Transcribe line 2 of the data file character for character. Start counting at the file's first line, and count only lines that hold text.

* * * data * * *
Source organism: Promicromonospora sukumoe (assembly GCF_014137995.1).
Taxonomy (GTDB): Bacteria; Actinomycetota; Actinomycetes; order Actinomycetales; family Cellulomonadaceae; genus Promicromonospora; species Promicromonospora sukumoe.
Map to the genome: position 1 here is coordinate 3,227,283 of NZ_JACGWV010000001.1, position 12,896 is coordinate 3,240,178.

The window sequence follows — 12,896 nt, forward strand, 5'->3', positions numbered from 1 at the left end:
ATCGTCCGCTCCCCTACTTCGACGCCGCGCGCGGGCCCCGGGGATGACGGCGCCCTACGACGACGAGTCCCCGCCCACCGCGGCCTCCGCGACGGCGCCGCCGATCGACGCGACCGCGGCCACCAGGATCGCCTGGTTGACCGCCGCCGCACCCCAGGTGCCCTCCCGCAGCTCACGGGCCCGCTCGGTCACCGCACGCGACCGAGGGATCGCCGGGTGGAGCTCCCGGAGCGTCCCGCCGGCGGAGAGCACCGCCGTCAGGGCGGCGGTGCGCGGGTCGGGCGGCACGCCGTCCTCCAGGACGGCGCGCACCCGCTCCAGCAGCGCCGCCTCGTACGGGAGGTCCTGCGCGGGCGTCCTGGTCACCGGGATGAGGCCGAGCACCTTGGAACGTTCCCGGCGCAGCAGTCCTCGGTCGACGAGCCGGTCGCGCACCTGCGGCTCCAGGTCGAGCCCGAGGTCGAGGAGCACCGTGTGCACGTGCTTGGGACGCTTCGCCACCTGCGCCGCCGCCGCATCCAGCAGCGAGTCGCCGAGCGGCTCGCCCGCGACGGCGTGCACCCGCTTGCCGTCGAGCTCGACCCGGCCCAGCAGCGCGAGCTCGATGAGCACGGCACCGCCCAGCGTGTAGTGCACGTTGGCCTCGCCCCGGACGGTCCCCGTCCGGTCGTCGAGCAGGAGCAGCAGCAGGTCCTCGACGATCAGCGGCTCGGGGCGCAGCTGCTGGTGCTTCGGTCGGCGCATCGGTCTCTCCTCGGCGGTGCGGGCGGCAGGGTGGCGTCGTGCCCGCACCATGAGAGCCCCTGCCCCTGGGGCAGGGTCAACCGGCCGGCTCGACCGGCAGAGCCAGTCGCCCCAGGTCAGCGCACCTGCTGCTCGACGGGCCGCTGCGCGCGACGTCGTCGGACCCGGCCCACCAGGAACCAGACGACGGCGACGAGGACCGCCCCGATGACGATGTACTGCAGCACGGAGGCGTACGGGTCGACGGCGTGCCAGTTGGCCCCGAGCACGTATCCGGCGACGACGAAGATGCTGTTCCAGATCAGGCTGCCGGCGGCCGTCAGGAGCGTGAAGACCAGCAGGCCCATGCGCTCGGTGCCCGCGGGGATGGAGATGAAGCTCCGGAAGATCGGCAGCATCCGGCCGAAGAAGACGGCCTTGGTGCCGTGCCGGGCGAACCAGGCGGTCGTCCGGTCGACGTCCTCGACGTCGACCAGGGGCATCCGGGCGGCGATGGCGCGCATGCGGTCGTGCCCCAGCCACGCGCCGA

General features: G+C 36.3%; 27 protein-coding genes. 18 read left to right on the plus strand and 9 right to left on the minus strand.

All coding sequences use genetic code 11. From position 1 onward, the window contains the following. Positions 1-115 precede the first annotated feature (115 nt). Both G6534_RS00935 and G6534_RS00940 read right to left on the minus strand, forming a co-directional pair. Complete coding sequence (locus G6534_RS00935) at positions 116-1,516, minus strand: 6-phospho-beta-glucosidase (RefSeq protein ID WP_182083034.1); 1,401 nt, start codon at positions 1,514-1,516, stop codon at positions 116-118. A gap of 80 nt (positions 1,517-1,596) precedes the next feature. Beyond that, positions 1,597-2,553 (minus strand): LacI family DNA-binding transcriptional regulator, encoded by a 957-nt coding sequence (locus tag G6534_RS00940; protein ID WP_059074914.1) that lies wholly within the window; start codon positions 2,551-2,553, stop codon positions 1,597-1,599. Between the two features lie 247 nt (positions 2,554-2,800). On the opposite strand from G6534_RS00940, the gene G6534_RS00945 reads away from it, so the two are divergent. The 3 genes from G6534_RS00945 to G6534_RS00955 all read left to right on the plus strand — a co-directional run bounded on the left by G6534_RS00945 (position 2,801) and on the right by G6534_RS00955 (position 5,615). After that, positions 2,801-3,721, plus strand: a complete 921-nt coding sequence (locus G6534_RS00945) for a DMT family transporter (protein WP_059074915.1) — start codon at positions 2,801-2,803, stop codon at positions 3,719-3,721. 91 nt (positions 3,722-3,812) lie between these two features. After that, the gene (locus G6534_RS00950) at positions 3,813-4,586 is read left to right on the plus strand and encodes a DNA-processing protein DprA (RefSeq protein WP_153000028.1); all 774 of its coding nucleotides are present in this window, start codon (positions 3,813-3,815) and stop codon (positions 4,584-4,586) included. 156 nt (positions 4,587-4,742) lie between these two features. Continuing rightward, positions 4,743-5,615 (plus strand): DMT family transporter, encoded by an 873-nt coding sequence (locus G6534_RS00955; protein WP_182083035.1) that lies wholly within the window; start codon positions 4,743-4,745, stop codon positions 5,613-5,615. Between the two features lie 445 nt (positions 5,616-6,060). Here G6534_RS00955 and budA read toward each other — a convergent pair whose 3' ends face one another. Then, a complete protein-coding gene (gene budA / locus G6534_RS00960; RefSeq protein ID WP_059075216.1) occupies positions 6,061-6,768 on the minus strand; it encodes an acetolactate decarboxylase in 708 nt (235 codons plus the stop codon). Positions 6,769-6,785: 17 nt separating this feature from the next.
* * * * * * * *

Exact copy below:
Taxonomy (GTDB): Bacteria; Actinomycetota; Actinomycetes; order Actinomycetales; family Cellulomonadaceae; genus Promicromonospora; species Promicromonospora sukumoe.